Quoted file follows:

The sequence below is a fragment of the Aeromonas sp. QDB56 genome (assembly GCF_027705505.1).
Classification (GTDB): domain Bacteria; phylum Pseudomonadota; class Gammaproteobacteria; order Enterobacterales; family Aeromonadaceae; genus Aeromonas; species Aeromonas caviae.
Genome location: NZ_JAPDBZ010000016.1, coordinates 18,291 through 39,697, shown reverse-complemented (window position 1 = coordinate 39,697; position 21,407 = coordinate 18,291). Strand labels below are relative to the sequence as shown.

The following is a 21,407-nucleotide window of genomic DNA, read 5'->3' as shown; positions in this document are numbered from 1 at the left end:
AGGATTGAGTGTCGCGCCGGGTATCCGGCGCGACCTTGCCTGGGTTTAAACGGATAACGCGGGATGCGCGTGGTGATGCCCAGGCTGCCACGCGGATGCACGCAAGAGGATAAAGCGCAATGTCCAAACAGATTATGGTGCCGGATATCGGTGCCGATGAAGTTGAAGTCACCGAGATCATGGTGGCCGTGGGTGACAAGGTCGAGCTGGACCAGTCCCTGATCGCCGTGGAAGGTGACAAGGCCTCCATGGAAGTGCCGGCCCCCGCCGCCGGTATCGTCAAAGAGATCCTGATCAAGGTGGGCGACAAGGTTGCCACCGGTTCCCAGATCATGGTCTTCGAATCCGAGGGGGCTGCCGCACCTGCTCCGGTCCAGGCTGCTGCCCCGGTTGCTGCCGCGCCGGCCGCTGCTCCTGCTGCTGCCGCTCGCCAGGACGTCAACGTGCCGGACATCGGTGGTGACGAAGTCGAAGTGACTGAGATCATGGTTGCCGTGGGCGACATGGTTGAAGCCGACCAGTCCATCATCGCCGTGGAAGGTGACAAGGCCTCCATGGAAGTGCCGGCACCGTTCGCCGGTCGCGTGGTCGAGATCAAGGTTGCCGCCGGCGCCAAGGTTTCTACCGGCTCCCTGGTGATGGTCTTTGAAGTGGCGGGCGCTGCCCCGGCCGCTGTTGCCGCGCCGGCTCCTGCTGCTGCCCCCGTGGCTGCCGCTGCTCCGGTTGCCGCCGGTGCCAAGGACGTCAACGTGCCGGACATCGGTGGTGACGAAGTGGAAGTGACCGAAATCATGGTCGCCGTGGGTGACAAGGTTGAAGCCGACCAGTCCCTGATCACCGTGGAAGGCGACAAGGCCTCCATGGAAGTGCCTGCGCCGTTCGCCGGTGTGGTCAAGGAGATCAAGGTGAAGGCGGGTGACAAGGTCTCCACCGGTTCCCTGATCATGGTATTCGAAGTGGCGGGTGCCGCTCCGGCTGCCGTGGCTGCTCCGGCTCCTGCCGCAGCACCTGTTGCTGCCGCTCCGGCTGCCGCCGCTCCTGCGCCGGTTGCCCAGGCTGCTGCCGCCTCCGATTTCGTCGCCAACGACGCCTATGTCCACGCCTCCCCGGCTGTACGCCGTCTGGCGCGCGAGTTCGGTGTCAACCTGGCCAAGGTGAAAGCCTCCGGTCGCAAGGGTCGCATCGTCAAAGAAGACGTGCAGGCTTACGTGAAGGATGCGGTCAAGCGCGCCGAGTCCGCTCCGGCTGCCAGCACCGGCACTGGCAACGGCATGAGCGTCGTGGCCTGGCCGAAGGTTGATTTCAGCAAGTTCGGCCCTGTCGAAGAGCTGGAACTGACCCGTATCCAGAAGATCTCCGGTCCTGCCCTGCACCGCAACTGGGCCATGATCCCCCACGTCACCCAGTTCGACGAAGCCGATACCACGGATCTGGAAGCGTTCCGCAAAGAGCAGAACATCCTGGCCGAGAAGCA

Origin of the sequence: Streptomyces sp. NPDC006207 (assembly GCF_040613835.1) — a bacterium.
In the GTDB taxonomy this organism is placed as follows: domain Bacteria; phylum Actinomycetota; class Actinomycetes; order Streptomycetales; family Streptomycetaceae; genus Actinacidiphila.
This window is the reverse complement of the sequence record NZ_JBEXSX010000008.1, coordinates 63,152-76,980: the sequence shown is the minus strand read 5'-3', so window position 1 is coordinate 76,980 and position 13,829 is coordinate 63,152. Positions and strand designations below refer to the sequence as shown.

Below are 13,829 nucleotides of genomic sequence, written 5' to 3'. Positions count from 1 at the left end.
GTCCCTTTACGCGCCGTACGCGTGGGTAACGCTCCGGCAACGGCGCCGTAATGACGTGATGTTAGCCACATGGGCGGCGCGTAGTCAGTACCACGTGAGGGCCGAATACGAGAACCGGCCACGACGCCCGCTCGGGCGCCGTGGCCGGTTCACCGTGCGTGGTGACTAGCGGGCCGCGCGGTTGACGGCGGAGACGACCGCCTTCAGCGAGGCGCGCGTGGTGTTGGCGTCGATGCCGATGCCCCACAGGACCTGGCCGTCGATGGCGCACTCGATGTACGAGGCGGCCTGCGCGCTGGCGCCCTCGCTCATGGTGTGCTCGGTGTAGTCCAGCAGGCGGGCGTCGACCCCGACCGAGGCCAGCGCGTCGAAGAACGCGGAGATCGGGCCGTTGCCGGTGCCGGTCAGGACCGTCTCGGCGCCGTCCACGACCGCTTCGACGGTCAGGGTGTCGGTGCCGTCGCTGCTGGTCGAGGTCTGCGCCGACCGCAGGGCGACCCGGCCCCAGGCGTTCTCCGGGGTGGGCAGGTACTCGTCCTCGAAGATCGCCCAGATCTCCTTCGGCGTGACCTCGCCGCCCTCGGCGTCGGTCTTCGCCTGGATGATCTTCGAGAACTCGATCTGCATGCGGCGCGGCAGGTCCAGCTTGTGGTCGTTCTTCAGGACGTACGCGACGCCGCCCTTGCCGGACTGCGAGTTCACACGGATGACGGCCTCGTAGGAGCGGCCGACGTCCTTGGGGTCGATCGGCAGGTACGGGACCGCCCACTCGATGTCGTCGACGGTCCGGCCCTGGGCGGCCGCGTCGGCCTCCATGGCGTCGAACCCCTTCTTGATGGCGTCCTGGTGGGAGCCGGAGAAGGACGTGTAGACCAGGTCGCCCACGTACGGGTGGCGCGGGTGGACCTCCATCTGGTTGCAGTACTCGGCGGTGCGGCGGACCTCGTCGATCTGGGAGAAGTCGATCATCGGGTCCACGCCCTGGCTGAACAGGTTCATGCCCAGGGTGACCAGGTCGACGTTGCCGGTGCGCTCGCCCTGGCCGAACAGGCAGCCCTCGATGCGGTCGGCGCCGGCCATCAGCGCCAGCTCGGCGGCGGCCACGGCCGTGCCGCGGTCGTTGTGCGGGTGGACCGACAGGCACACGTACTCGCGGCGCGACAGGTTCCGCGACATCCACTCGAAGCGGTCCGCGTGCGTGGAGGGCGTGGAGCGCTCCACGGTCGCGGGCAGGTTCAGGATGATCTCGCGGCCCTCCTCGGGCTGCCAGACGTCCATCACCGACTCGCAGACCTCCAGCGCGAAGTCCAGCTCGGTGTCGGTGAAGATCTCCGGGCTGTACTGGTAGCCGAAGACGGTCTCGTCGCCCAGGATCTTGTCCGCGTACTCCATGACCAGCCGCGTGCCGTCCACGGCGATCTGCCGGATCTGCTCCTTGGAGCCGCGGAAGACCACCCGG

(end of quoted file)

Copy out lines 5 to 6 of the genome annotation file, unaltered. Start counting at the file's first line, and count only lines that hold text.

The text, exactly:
AGGATTGAGTGTCGCGCCGGGTATCCGGCGCGACCTTGCCTGGGTTTAAACGGATAACGCGGGATGCGCGTGGTGATGCCCAGGCTGCCACGCGGATGCACGCAAGAGGATAAAGCGCAATGTCCAAACAGATTATGGTGCCGGATATCGGTGCCGATGAAGTTGAAGTCACCGAGATCATGGTGGCCGTGGGTGACAAGGTCGAGCTGGACCAGTCCCTGATCGCCGTGGAAGGTGACAAGGCCTCCATGGAAGTGCCGGCCCCCGCCGCCGGTATCGTCAAAGAGATCCTGATCAAGGTGGGCGACAAGGTTGCCACCGGTTCCCAGATCATGGTCTTCGAATCCGAGGGGGCTGCCGCACCTGCTCCGGTCCAGGCTGCTGCCCCGGTTGCTGCCGCGCCGGCCGCTGCTCCTGCTGCTGCCGCTCGCCAGGACGTCAACGTGCCGGACATCGGTGGTGACGAAGTCGAAGTGACTGAGATCATGGTTGCCGTGGGCGACATGGTTGAAGCCGACCAGTCCATCATCGCCGTGGAAGGTGACAAGGCCTCCATGGAAGTGCCGGCACCGTTCGCCGGTCGCGTGGTCGAGATCAAGGTTGCCGCCGGCGCCAAGGTTTCTACCGGCTCCCTGGTGATGGTCTTTGAAGTGGCGGGCGCTGCCCCGGCCGCTGTTGCCGCGCCGGCTCCTGCTGCTGCCCCCGTGGCTGCCGCTGCTCCGGTTGCCGCCGGTGCCAAGGACGTCAACGTGCCGGACATCGGTGGTGACGAAGTGGAAGTGACCGAAATCATGGTCGCCGTGGGTGACAAGGTTGAAGCCGACCAGTCCCTGATCACCGTGGAAGGCGACAAGGCCTCCATGGAAGTGCCTGCGCCGTTCGCCGGTGTGGTCAAGGAGATCAAGGTGAAGGCGGGTGACAAGGTCTCCACCGGTTCCCTGATCATGGTATTCGAAGTGGCGGGTGCCGCTCCGGCTGCCGTGGCTGCTCCGGCTCCTGCCGCAGCACCTGTTGCTGCCGCTCCGGCTGCCGCCGCTCCTGCGCCGGTTGCCCAGGCTGCTGCCGCCTCCGATTTCGTCGCCAACGACGCCTATGTCCACGCCTCCCCGGCTGTACGCCGTCTGGCGCGCGAGTTCGGTGTCAACCTGGCCAAGGTGAAAGCCTCCGGTCGCAAGGGTCGCATCGTCAAAGAAGACGTGCAGGCTTACGTGAAGGATGCGGTCAAGCGCGCCGAGTCCGCTCCGGCTGCCAGCACCGGCACTGGCAACGGCATGAGCGTCGTGGCCTGGCCGAAGGTTGATTTCAGCAAGTTCGGCCCTGTCGAAGAGCTGGAACTGACCCGTATCCAGAAGATCTCCGGTCCTGCCCTGCACCGCAACTGGGCCATGATCCCCCACGTCACCCAGTTCGACGAAGCCGATACCACGGATCTGGAAGCGTTCCGCAAAGAGCAGAACATCCTGGCCGAGAAGCA

Origin of the sequence: Streptomyces sp. NPDC006207 (assembly GCF_040613835.1) — a bacterium.